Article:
Trade pundits are of opinion that if India stands firm, as it has done in the past, there will be enhanced scope for trade between India and Iran after the implementation of the US backed sanctions. Trade in rupee through Vostro account of UCO bank could retain the current trade and may even get a boost if India eyes the opportunity judiciously and use the trade gap to focus on exporting products that Iran requires, some of which it was importing from other countries who have not entered into a Vostro-like deal with Iran and who have fallen to the pressure to restrict their trade with Iran. Experts in the know feel it is good opportunity for India to broaden the basket of Indian exports to Iran to better utilize the Rupee funds.
It is imperative that India takes this decision in its own interest for if it would not do so, Chinese firms will fill the gap. Already, Iranian markets can be seen flooded with Chinese products, which is Iran’s biggest importer of oil.
Keeping these factors foremost, India’s ambassador to Iran Saurabh Kumar recently held a meeting with the head of Tehran Chamber of Commerce, Industries, Mines and Agriculture to discuss ways of continuing Iran-India trade under re-imposed US sanctions. Both sides felt that the US sanctions may present a new window of opportunity for Iran-India ties and the new focus of mechanisms to facilitate cooperation between Iran and India should now be on banking and financial cooperation. “Sanctions create many problems, but they have also created this opportunity for us to tap into neglected capabilities and capacities,” Khansari said. Saurabh Kumar presented a list of 1000 goods items that Iran had been importing from various countries and which India exports to the world. Iran can now start importing those items from India.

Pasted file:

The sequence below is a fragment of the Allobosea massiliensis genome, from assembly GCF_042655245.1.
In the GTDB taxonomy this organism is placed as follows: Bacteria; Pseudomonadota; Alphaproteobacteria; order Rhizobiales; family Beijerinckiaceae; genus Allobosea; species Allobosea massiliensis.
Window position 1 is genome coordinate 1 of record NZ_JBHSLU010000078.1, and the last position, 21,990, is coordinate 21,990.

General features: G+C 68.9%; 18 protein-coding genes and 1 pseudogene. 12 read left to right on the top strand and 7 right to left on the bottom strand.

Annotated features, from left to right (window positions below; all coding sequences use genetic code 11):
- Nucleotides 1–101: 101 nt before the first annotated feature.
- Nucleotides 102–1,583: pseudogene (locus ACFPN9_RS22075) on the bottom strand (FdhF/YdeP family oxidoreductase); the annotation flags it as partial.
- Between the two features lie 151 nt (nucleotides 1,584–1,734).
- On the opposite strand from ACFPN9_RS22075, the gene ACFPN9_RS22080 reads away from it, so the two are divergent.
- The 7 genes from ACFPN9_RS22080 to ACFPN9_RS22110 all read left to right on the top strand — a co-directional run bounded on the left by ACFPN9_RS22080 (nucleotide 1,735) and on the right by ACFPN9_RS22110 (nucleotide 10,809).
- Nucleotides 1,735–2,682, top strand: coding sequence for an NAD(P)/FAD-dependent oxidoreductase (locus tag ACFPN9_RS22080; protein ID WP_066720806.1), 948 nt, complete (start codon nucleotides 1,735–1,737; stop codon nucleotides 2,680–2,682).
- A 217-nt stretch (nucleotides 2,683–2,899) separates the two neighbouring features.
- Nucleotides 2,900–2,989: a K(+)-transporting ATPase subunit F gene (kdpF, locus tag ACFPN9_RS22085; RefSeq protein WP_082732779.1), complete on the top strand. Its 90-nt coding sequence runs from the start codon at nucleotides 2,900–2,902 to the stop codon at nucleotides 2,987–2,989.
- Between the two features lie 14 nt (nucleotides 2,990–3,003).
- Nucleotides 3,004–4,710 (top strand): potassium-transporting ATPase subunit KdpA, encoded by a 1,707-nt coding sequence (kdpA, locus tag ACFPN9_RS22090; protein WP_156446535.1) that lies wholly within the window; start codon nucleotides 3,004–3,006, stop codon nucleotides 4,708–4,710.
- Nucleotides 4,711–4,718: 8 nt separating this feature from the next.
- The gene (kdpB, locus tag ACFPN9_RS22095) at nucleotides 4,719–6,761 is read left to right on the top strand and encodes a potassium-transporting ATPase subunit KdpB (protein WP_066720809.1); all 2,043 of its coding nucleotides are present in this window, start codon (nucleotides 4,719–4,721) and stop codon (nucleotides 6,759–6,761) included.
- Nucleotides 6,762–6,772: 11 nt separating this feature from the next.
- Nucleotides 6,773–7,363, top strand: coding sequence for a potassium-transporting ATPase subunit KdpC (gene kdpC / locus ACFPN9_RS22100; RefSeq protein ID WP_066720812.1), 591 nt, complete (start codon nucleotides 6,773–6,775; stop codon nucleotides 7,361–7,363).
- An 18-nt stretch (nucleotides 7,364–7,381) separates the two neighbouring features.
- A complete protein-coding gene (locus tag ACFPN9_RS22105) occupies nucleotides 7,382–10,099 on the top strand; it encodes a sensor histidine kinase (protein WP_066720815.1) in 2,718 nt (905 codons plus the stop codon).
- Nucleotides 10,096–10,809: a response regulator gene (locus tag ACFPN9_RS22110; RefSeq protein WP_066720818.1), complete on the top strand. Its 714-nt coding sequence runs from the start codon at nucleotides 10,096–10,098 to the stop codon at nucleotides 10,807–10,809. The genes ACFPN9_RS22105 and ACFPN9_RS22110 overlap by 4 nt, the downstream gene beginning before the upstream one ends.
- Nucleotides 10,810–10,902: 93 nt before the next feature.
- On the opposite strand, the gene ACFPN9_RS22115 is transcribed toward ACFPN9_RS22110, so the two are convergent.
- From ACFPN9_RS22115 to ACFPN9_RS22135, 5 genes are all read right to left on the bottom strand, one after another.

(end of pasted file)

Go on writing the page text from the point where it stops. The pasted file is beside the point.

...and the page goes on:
Kumar said that based on the US exemption, India can import from Iran 300,000 barrels of crude oil per day for the next six months. Half of this money will be wired in rupees to accounts belonging to the Iranian banks in Indian banks. Iran can, in turn, purchase the essential goods such as food, medicine and humanitarian trade goods that are exempt from sanctions. The remaining half of the oil money may be exchanged into Euros or other foreign currencies for Iran to receive and transfer, the Indian ambassador said, stressing that a mechanism has to be developed for this money to be transferred out of India. The list of 1000 goods items that India presented will serve as a ready-reckoner for Iranian authorities to decide the products that they may require.
India-Iran remained essential trading partners even when sanctions were imposed on Iran previously, as India exported primary edible products such as rice, meat and tea, and fairly imported crude from Iran.
India needs to focus on new set of products to export to Iran, which have so far remained tyro. They include: organic and inorganic chemicals, animal feed products, perfumery and cosmetic items, pneumatic and radial tyres, optical and medical instruments, machineries for mechanical appliances, sweet corn, ready to eat packed foods, value added processed food like wafers and cookies, automated agri machines and appliances, radars, wooden furniture’s, finished iron and steel products.